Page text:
Hopkins County, Kentucky
|Hopkins County, Kentucky|
Hopkins County Courthouse in Madisonville, Kentucky
Location in the state of Kentucky
Kentucky's location in the U.S.
|Named for||Samuel Hopkins|
|• Total||554.23 sq mi (1,435 km2)|
|• Land||550.56 sq mi (1,426 km2)|
|• Water||3.67 sq mi (10 km2), 0.66%|
|• Density||84/sq mi (32/km²)|
|Time zone||Central: UTC-6/-5|
Hopkins County is a county located in the U.S. state of Kentucky. As of the 2010 census, the population was 46,920.1 Its county seat is Madisonville.2 The county was formed in 1807 and named for General Samuel Hopkins, an officer in both the American Revolutionary War and War of 1812, and later a Kentucky legislator and U.S. Congressman.
The Madisonville Micropolitan Statistical Area includes all of Hopkins County.
The topography ranges from flatlands along the broad river valleys of the Pond River, Tradewater River, and Green River, to hilly and rolling land in the southern and central parts of the county. Coal mines operate in the southern part of Hopkins County and agriculture is a mainstay in the northern part. Major crops are soybeans, corn, and tobacco. Along with coal, resources include oil and natural gas. Hopkins County ranks second in the state both in terms of total coal extracted (782 million tons) and in total coal reserves remaining (7.2 billion tons).3
The earliest inhabitants were prehistoric Native Americans who lived, hunted, and farmed in the region. One of their settlements was a rough stone structure on Fort Ridge, which has since been destroyed by strip mining. Some of the early settlers were veterans of the Revolutionary War who received land grants from Virginia in the area southwest of the Green River. Among these was Baron Von Steuben, a Prussian general who had instructed the George Washington's Continental Army at Valley Forge in the winter of 1776-77. According to tradition, Von Steuben was wounded during an Indian attack while on his first visit and quit-claimed his property. A salt spring on his grant of several thousand acres in the northwest part of the county came to be known as Steuben's Lick. By the 1880s, the community at the lick was called Manitou.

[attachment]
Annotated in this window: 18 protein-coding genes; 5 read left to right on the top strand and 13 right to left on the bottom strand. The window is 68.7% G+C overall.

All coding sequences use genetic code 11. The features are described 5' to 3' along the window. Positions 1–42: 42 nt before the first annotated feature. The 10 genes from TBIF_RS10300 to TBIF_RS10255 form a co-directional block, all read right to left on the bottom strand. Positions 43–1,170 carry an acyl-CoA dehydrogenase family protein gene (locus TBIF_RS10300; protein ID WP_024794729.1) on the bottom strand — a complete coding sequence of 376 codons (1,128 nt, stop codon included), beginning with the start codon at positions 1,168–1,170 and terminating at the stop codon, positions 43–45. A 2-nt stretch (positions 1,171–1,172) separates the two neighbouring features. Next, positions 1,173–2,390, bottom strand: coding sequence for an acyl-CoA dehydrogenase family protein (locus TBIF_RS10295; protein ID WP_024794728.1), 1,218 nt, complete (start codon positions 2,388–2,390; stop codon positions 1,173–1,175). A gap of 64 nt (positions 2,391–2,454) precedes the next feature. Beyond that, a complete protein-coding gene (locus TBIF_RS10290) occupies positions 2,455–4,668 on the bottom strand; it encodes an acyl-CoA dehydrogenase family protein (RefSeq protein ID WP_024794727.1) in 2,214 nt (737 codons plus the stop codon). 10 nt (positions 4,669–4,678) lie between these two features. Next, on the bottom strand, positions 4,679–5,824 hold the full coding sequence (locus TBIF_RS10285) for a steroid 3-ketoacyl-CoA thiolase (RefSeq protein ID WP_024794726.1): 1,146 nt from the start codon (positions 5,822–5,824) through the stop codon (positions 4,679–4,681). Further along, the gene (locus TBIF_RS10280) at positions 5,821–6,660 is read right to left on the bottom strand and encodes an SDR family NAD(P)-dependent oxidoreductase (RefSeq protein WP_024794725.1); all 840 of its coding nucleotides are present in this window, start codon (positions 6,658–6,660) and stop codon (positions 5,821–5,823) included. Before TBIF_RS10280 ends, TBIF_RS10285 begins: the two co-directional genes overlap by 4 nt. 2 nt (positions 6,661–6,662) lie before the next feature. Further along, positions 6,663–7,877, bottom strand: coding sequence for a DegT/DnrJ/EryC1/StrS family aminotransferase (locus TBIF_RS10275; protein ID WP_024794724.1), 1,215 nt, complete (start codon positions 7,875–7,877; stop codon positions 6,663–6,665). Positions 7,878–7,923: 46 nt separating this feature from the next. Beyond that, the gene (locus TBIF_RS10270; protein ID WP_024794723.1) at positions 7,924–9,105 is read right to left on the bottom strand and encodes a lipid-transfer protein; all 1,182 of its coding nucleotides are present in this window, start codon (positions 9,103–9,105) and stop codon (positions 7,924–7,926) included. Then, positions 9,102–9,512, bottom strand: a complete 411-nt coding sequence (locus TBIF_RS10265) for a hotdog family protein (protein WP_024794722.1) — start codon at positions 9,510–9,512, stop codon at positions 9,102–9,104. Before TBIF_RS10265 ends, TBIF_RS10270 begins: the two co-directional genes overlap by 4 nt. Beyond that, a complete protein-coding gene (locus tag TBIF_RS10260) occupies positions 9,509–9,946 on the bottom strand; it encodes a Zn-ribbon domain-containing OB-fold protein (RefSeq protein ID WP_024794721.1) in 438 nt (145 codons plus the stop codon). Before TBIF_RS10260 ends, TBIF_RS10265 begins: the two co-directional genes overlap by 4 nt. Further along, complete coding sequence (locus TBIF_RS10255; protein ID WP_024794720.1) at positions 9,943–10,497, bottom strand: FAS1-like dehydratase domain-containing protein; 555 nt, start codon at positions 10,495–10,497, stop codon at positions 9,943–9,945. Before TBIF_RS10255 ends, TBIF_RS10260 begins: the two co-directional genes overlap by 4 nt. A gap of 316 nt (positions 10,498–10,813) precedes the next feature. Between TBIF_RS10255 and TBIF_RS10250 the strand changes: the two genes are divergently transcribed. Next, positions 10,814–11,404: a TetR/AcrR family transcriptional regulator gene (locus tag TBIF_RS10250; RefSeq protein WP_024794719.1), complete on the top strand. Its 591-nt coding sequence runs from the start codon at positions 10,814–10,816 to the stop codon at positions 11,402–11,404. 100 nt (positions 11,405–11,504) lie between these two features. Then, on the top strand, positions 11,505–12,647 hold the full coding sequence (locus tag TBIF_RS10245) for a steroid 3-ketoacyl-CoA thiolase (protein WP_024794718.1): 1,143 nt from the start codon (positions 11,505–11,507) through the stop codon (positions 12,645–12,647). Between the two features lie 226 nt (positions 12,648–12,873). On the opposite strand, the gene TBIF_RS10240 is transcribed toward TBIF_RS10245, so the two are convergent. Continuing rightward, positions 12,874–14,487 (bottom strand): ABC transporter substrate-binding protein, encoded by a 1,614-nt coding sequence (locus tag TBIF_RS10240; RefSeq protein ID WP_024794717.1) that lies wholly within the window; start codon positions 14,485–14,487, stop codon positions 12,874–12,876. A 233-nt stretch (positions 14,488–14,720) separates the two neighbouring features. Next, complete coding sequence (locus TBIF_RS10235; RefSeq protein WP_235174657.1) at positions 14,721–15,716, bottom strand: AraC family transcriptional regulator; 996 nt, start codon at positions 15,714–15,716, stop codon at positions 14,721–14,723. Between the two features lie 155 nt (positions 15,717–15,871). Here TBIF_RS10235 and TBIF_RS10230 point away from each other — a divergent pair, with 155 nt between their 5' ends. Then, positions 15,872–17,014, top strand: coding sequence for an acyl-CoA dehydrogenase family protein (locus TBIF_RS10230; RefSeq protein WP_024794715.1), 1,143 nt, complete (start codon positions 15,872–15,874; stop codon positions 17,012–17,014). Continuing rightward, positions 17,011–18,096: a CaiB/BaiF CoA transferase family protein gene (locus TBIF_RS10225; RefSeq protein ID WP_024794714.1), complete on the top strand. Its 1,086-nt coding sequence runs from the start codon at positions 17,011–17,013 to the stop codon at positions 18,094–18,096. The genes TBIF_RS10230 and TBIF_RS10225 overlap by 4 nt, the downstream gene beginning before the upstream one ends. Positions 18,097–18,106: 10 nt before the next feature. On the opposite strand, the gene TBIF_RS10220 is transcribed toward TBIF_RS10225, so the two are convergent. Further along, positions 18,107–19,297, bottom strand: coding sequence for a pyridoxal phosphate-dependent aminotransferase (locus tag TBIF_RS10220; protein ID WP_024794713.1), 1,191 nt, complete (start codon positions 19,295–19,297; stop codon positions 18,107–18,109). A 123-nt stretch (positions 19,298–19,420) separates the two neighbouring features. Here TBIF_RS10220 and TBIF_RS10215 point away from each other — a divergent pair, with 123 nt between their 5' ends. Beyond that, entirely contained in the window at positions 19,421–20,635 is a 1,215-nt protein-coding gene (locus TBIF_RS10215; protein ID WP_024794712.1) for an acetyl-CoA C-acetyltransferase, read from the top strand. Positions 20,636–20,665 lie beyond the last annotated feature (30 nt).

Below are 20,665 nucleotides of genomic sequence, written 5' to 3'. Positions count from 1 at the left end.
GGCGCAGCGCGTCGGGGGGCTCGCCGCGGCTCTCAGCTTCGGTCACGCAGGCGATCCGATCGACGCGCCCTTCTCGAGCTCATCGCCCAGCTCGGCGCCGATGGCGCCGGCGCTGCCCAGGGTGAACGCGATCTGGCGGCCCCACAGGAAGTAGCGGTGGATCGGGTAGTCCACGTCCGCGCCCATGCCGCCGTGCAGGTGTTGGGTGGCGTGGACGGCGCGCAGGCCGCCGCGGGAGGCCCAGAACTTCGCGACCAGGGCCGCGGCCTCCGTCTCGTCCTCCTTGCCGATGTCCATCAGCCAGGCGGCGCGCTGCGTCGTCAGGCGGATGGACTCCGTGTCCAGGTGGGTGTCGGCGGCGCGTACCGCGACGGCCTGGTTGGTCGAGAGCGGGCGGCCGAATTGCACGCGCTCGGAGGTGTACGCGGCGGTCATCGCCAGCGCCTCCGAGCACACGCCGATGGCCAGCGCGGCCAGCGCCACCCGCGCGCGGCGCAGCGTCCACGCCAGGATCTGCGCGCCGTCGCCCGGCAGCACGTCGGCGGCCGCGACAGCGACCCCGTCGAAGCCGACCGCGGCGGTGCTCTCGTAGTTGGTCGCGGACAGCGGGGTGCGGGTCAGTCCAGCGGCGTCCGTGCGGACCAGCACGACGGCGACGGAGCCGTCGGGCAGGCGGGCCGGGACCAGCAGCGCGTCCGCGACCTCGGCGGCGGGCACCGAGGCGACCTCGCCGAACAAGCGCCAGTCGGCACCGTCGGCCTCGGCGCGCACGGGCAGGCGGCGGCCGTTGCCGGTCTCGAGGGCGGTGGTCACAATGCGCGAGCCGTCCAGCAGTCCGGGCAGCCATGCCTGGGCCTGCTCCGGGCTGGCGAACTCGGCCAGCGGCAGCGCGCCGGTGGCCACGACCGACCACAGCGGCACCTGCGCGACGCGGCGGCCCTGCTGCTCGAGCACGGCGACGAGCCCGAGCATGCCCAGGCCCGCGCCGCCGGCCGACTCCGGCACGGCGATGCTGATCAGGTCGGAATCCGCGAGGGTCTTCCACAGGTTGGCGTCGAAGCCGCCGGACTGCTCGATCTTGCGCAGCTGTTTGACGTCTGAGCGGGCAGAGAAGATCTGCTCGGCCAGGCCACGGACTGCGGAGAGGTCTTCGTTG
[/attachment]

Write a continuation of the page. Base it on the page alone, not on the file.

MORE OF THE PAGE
Roads in the county often followed animal trails that led to the many salt and mineral springs, the major traces being the ones that connected the county seat of Madisonville with Henderson to the north, Hopkinsville to the south, and Russellville to the southeast. Numerous other trails led to the mills and ferries on the Pond and Tradewater rivers and their tributaries.
On January 3, 1829, Ashbyburg in the northeastern part of the county was incorporated. Located on the Green River, it thrived as a steamboat landing during the 19th century. Other antebellum communities included Nebo, Kentucky, northwest of Madisonville, and Charleston, Kentucky, named after "Free Charles," a black freedman who operated a tavern in the southwest part of the county.
Hopkins County was divided by the American Civil War. Union supporters joined the 35th Kentucky Mounted Infantry, a regiment recruited locally by James M. Shackelford; Adam Rankin Johnson recruited Confederate troops for his 10th Kentucky Cavalry Regiment. The courthouse in Madisonville was burned by Kentucky Confederates led by Gen. Hylan Benton Lyon on December 17, 1864, as they passed through western Kentucky because it was being used to house Union soldiers. The harsh policies imposed by the occupying Union armies, however, caused much more resentment and sparked an increase in sympathy for the Confederate cause. Since that time, local politics have been heavily dominated by the Democratic party.
Farming was the major occupation in Hopkins County for most of the 19th century, with tobacco the leading crop. Around 1837 local blacksmith James Woolfolk found an outcropping of coal on his land. John Bayless Earle, for whom the town of Earlington, Kentucky was named, opened the first coal mine in the county in 1869. Mining did not become a major industry until the Louisville & Nashville Railroad pushed its line southward from Henderson through Madisonville and toward Nashville in 1870. Two years later, the Elizabethtown and Paducah Railroad (now Paducah and Louisville Railway) entered the county from the east. Many communities grew quickly as railroad stops, including Mortons Gap, Kentucky, Hanson, Kentucky, Nortonville, Kentucky, and White Plains, Kentucky. Dawson Springs, Kentucky, in the southwestern part of the county, began to thrive in the 1880s as a health resort, but its popularity had faded by the time of the Great Depression of the 1930s.